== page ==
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the justice department said the automaker used software on some of its diesel engines that allow allow allowed them to emit more pollution on the road than on lab testing. about 100,000 ram pick-ups and cheap grand cherokees from the 2014 to 2016 model years are feeling the impact of this. fiat chrysler said it did not install the software with the intention of cheating on tests. last year, the government filed a similar lawsuit against volkswagen. that company pled guilty to criminal charges and it launched a buy-back program. a local woman is out one iphone and a bunch of money as the counterfeit crime unravelled. but there were several red flags along the way. police are warning against movie money which is being passed off as the real thing. and the effort to
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kinda gray, kinda cloudy. i don't know, did it start
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>> i don't know because i was already there. doug, did it start raining after we came to work today? >> look behind you. it's raining. >> always gotta watch your back. >> i'm doing that for you. you know i got your back. >> yes, i do. >> the rain will continue through the evening hours, a rainy night for sure. if you're headed to the nats game, could be damp out there. may have to delay the game, hopefully not postpone again. seen a lot of rain the last couple weeks. close to four inches so far in the month. we have the rain, the low clouds, temperatures in the 60s. 66. we'll drop a little bit next couple of hours. each hour, some shower activity. it will be steady at times. notice the numbers, 59, winchester, luray. average high is 77 degrees, we're nowhere near that today as a result of of the clouds and n -- result of the clouds and now th
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the only exception to the south, fredericksburg, you see that here. notice the darker greens and yellows, that's the heavier rain through leonardtown, pax river, continuing to see heavy rain moving in here. we have more rain to the south. you can see the classic rain shield moving on in here. what we're going to continue to watch is more of this over the next 24 to 48 hours. we've got this huge troth of low pressure in the east. very cool temperatures in the east too. check this out. rain here, a bit of a break in towards the ohio river valley, and then more rain back to the west. look what that does to the temperatures. rain to the east, much cooler temperatures. break around the ohio river valley. more rain back into the 60s. this is where we're going during the day tomorrow. high tomorrow, around 73 degrees. mostly cloudy. fairly nice afternoon. we're going to see rain most of the night tonight into early tomorrow
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most of tomorrow afternoon looking good. rain moves back in tomorrow night into thursday. high thursday around 75. 80% of shower activity. 77, friday, looking really good there. memorial day weekend, 40% chance of late-day showers on saturday into early sunday. most of sunday dry with a high of 77. memorial day, 80, looking good. what about the beaches and mountains? i got them covered for you. see you in about 20 minutes. >> thanks, doug. our coverage of the attack in manchester continues tonight. we're digging into the suicide bomber's past, as new raids ramp up across britain. hey, come over here, i don't want to get wet. can you change this hundred for me? before you go reaching for your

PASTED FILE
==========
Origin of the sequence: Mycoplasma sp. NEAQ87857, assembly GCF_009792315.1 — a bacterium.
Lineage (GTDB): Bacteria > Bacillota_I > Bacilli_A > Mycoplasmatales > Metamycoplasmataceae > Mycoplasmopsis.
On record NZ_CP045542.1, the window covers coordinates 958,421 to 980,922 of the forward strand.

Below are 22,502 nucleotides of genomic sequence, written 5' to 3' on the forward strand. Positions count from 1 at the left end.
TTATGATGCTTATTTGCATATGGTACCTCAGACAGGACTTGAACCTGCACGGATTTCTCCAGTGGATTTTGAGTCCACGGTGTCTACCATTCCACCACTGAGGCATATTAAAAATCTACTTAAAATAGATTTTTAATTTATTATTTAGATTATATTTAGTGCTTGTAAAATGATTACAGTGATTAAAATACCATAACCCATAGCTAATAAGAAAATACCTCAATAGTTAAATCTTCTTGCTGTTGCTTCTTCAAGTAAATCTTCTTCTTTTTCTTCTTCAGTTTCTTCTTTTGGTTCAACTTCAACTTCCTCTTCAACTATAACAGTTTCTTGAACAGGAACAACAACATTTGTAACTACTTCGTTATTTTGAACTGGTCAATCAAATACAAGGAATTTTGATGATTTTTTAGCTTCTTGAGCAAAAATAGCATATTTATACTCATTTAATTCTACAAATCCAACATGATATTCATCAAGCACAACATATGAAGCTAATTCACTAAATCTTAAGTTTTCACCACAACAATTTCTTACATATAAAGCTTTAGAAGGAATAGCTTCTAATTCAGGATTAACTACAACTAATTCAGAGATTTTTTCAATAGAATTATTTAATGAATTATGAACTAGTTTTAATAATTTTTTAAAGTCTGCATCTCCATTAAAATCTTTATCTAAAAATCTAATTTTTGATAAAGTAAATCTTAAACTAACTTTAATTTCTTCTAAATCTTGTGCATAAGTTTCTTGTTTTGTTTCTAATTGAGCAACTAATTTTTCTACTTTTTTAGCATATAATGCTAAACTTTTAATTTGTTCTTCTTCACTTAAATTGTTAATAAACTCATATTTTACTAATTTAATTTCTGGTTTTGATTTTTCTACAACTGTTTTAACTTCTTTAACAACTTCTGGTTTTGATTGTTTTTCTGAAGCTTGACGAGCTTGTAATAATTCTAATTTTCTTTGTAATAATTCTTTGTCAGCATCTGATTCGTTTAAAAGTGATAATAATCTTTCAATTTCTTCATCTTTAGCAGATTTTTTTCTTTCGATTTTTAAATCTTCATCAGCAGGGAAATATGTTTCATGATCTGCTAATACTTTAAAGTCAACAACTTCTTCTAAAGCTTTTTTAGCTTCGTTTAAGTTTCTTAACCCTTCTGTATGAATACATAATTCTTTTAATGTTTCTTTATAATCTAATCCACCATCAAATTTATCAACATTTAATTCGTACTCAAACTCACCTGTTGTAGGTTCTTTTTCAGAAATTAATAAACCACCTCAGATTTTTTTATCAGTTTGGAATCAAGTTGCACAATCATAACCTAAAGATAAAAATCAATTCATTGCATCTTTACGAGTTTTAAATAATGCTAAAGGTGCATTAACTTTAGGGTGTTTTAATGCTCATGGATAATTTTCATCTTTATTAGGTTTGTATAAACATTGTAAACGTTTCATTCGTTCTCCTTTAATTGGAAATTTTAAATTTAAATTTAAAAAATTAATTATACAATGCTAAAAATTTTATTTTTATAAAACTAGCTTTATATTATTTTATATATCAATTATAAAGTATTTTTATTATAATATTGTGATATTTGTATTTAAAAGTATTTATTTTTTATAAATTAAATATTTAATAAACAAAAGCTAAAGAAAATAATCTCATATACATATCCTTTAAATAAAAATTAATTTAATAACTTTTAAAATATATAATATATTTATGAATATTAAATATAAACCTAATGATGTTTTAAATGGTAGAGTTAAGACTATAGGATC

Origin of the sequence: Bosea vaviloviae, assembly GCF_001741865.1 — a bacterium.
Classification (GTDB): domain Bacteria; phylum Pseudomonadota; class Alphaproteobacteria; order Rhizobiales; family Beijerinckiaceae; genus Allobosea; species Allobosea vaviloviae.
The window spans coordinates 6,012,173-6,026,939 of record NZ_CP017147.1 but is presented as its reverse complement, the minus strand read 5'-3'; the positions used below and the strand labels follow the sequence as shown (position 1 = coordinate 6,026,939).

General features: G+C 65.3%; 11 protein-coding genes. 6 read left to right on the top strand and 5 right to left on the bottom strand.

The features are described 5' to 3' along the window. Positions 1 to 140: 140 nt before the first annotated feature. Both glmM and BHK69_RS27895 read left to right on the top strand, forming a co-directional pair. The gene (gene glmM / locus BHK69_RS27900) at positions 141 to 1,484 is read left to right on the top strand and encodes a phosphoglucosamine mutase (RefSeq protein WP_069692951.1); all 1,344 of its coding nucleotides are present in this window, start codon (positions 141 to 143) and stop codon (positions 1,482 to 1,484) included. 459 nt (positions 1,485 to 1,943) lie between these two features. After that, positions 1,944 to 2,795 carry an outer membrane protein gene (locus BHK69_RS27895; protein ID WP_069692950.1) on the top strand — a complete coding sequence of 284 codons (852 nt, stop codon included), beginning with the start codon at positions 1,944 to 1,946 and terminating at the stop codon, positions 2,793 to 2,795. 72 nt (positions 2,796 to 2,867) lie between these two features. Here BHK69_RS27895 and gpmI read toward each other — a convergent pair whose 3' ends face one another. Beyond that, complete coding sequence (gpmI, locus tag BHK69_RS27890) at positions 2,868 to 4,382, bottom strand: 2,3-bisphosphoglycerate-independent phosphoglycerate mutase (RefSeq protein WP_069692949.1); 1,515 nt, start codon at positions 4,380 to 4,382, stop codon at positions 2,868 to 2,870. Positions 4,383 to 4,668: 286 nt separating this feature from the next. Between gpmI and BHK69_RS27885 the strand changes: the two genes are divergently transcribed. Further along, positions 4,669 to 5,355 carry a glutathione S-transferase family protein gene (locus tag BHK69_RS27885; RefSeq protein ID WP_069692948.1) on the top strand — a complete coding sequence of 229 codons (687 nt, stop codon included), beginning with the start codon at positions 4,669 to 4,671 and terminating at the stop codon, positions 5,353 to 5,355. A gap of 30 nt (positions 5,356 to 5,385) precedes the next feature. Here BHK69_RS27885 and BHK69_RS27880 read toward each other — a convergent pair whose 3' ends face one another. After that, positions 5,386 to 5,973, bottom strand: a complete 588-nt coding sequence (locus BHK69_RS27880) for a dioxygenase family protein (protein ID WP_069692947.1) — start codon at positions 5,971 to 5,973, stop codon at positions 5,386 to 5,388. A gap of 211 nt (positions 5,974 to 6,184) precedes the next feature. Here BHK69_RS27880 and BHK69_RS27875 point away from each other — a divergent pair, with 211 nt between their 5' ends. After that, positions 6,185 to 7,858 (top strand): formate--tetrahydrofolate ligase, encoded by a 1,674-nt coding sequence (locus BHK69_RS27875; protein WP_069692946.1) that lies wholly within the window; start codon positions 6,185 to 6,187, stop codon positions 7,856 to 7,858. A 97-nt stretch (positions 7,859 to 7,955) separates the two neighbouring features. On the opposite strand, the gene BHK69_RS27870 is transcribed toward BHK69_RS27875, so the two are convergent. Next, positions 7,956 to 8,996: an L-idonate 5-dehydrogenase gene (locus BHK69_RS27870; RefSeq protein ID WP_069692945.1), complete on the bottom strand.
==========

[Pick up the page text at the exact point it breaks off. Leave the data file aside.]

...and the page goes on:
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now at 6:30, the man behind the terror attack in manchester has been identified as police continue to hunt for accomplices. the suspect was known to police there. he was killed in the bombing outside a concert hall last night. >> children were among the 22 pe
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dozens more were injured. joining us now, nbc's matt bradley, who is outside the arena in manchester with the latest on this investigation. what are you learning, matt? >> reporter: thanks, jim and doreen. we just in the past couple of hours, saw theresa may, the british prime minister, address the nation and tell them that she's actually raising the threat level from severe to critical. those words sound very similar, but what that means is that an attack is going from likely to imminent in the eyes of british security officials. now, why would they raise the threat level? because the sophistication of the weapon that was used. and this is what security experts believe, because it was a bomb that was used, and not just a lone wolf attack, a knife or a gun, it implies there must have been help for this man who was killed, who perpetrated this heinous crime at the arena behind me last night. if there was someone who helped him make the bomb, that means there's probably additional su
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large. this is what security experts believe is the thinking behind theresa may's decision to raise that threat level. that also means the manhunt is continuing nationwide for anyone who could have conspired with the gentleman, salman abedi, who was 22 years old, and was killed after perpetrating this attack that killed 22, mostly young women and their parents at this venue last night. the city of manchester is also trying desperately to recover. i was walking around here this morning and went to a hotel nearby, and the lobby was filled with dozens of little girls, mostly teenagers who were still wearing their ariana grande t-shirts, and many of them looking shell-shocked as they watched the footage of the attack from the night before, playing over and over again on the bbc and other channels here. so, there's a lot of talk of fortitude, but there's also a lot